Probably the best statement of why a utility's request for payment of pre-filing indebtedness should be denied appears in a Fifth Circuit opinion,1 where the Court of Appeals observed:
"(T)ariffs and related laws are no different from any state law granting a party a right against a debtor. If a debtor becomes delinquent on a loan payment, for example, the creditor is entitled, under state law, to recover a judgment on the debt. If the creditor has not done so by the time a bankruptcy petition is filed by the debtor, however, his state law right is subordinated to the federal bankruptcy laws (assuming of course that the creditor does not hold a security interest in any of the debtor's property). The telephone company has offered no cogent reason why it should be treated differently. Before the filing of the petition, it had certain rights under state law. After the filing of the petition, the demands of the bankruptcy laws take precedence. If a creditor, like the telephone company, could continue to enforce his state law rights after the initiation of bankruptcy proceedings, the bankruptcy laws would be meaningless. Their very purpose is to suspend the normal operation of rights and obligations between the debtor and his creditors."
After careful consideration of the matter, we agree with the analysis of the Fifth Circuit Court of Appeals and with the courts below that, insofar as Tariff Rule 23(B) permits a utility company to obtain payment of pre-filing indebtedness during the pendency of proceedings, it contravenes the purpose and operation of Chapter XI of the Bankruptcy Act. Chapter XI allows the court to grant a stay against enforcements and adjudications of obligations of the estate. Sections 314, 325, 11 U.S.C. §§ 714, 725. The procedure has the objective of allowing troubled debtors to pay their bills and remain in business. In re Stockman Development Co., 447 F.2d 387, 390 (9th Cir. 1971), Cert. denied sub nom. Security Savings & Loan Ass'n v. Westinghouse Credit Corp., 405 U.S. 923, 92 S.Ct. 962, 30 L.Ed.2d 794 (1972). To the extent Rule 23(B) can be applied to force or coerce a debtor into preferring the telephone company over other creditors, it defeats the objectives of the Bankruptcy Act. Consequently, the Rule must yield under the Supremacy Clause of the United States Constitution. Public Utility District No. 1 of Pend Oreille v. United States, 417 F.2d 200, 202 (9th Cir. 1969); City of Los Angeles v. United States, 355 F.Supp. 461, 465 (C.D.Cal.1972); Perez v. Campbell, 402 U.S. 637, 648-49, 91 S.Ct. 1704, 29 L.Ed.2d 233 (1971).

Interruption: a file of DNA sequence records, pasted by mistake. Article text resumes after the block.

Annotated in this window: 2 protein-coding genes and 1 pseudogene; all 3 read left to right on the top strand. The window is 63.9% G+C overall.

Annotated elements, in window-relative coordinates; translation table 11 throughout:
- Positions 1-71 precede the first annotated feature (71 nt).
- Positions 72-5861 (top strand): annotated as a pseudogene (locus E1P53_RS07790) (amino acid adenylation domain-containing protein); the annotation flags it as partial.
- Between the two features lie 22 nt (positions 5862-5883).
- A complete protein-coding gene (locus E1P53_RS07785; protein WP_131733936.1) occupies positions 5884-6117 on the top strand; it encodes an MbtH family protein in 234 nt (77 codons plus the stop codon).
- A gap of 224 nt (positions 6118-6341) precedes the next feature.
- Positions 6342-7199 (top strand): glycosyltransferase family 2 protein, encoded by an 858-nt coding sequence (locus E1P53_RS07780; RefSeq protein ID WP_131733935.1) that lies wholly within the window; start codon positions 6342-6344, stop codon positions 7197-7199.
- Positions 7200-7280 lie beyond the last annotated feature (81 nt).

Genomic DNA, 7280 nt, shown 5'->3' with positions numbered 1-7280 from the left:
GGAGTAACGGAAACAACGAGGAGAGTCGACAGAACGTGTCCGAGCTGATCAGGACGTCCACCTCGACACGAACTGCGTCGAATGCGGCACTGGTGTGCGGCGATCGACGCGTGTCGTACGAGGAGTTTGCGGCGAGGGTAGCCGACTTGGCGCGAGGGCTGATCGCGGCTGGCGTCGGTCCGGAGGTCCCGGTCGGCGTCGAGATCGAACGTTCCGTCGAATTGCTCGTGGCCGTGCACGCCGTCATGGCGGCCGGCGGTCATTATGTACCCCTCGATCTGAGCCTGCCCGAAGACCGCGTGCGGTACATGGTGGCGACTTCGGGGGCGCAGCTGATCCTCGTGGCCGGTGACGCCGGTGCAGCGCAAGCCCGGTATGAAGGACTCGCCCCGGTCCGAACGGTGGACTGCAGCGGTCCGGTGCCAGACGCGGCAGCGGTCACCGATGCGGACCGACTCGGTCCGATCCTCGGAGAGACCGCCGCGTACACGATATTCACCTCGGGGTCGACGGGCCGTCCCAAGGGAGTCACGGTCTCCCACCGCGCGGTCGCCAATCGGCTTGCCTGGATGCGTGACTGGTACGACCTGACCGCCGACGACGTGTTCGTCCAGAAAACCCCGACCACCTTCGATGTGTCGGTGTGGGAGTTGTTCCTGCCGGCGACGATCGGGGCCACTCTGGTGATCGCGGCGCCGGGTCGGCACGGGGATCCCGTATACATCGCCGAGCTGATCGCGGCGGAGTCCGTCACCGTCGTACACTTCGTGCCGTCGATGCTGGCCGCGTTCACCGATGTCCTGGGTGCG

Appellant contends that, notwithstanding the validity or invalidity of Tariff Rule 23(B), the debtors should not be relieved of their promise to pay because they adopted an executory contract for services and have accepted its benefits. We find no merit in this contention. The agreement between the parties which provided for the payment of pre-filing indebtedness could have but two purposes: (1) to prefer the telephone company over other creditors, or (2) to guaranty or secure future payments on the debtors' telephone bills. We have already held the first purpose to be in contravention of the Bankruptcy Act. The second purpose must also fail because it does not fall under the executory contract exception. An executory contract contemplates the rendition of future performance by a debtor. 8 Collier on Bankruptcy P 3.15(3). The bargained for performance in this case was the payment of pre-filing telephone bills and as such it preceded the rendition of continued telephone service. Appellant has not alleged that the pre-filing debt bore any relationship, as security or otherwise, to the future services which it agreed to provide. Under the circumstances, the Court fails to see how the promise to pay pre-filing indebtedness can be construed as an executory obligation of the agreement.2